So far, the suggestion is to leave it in the care of the girls that are left. They should make/keep it tidy themselves. If I lose them before I get a new set to put in there, clean it out as well as I can and freeze the frames for at least 24 hours. This won’t affect any pollen or honey in the frames, but it should kill any mites or other issues in the wax. I will keep you updated as more information comes in.

On a more entertaining note, this video is awesome!

Bee School Part 2

Bees mean flowers. Flowers often mean herbicides and pesticides. Whether you have bees, your neighbors have bees, or you just want a flower garden for yourself, what you put on your garden and lawn will affect the bees and other pollinators. It seems that Bayer products in particular tend to have systematic pesticides. They stick around for a lot longer and have a tendency to build up in the wax and pollen. It’s a possible reason for Colony Collapse Disorder. One of the worst is the neonictanoids that Europe has found to be an unacceptable risk. America, of course, prefers to test chemicals on the general public until they are proven to be a problem, rather than restrict them until they are proven to be safe. This means that the flowers you just bought for the garden may have been treated with neonictanoids as seeds. This means you’re importing a very pretty poison to your bee yard. Be careful.

The next class was about diseases and pests. Right off the bat we were told to never buy used equipment. You don’t know what diseases might be lurking in the wood and any leftover wax. The odds are, it’s not worth the money you save considering the colonies you could lose. The first disease was a perfect example. American Foulbrood pretty much can’t be treated. It is possible to salvage the honey, but after that you have to burn not just the hive, but the bees as well. You don’t want to spread it to other hives if you can help it. If the person selling the cheap, used hive has no idea what happened, but his colony died? This is what you could be housing your new colony in. At around $100 for a box of bees, that’s an expensive experiment. Most of the rest of the little pests and diseases could be managed with a healthy hive and requeening as necessary. The bees should be keeping themselves clean and managing almost any health challenge.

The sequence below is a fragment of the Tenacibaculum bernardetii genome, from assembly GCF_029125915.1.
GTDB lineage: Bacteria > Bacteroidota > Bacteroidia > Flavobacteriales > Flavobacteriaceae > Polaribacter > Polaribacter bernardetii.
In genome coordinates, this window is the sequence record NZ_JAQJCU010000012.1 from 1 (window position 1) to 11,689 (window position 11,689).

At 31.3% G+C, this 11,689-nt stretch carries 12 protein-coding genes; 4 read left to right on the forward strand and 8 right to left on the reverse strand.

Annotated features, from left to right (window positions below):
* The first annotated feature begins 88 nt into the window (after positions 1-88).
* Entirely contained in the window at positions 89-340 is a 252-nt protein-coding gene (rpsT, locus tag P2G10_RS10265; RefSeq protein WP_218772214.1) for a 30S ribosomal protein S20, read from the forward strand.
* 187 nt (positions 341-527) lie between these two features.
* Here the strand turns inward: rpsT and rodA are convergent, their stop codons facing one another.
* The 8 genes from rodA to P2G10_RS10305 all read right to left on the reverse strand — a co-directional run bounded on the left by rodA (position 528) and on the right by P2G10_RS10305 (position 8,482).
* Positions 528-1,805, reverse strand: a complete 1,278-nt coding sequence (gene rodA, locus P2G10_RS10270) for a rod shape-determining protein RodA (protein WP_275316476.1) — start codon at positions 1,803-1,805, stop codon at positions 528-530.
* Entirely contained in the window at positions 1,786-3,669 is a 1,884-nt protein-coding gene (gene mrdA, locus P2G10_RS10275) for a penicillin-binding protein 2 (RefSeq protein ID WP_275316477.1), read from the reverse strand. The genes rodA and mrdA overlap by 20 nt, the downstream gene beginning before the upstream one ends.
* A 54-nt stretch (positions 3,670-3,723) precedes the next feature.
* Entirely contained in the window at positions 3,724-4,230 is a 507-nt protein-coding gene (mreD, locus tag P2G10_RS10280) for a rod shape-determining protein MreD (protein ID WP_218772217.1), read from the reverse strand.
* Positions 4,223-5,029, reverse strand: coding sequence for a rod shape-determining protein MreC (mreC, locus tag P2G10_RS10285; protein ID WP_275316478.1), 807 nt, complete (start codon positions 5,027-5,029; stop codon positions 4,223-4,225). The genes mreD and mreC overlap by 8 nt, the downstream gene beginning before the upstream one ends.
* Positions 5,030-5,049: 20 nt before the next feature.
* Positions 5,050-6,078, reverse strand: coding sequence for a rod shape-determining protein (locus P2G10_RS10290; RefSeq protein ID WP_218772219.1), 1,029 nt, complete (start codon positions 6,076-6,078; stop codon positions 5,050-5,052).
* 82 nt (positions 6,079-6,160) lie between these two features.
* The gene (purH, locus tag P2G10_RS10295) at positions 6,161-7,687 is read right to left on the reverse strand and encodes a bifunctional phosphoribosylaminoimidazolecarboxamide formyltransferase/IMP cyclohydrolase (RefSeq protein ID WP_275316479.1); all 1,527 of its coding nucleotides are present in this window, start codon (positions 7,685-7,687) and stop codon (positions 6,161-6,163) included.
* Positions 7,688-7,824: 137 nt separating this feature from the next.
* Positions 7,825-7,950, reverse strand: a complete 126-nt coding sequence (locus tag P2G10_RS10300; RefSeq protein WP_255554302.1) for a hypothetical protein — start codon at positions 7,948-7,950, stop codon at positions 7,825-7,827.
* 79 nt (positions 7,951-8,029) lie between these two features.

Larger pests can be a bit more of a problem. Mice like to live in the corners of hives that are abandoned by the bees in winter when they cluster around the queen. They will do quite a bit of damage to your frames and the comb. It seems that metal mouse excluders are the best bet, since they have been known to chew openings in wooden ones. Skunks are another challenge. They will sit right in front of a hive and snap up the bees as they fly out. A board with nails stuck through it, or very sharp tacks, should keep them far enough back to let the bees angle away before they get eaten. Bears . . . well, bears got a class of their own.

Winnie the Pooh lied to us as children. Bears really don’t care that much about honey. What they want is the fat and protein of the brood. (Marmalade, however, I am sure is still a favorite.) Because of this, unlike skunks, mice, or raccoons, if a bear gets to your hive, kiss it good-bye. The brood is in the center of the bottom, and that’s where the bear goes, destroying everything else in the process. They also learn, so if you feed a bear a hive, they will keep coming back to see if there’s more to be had. It can take up to 30 return trips for them to figure out that you’re not giving them another hive. That’s a lot of time for a bear to be in your yard. There also really isn’t any part of town that can feel safe from bears. Whether you’re butting up to the mountains or snugly downtown, put serious thought into bear fencing. It’s expensive, but so is buying a new hive and colony.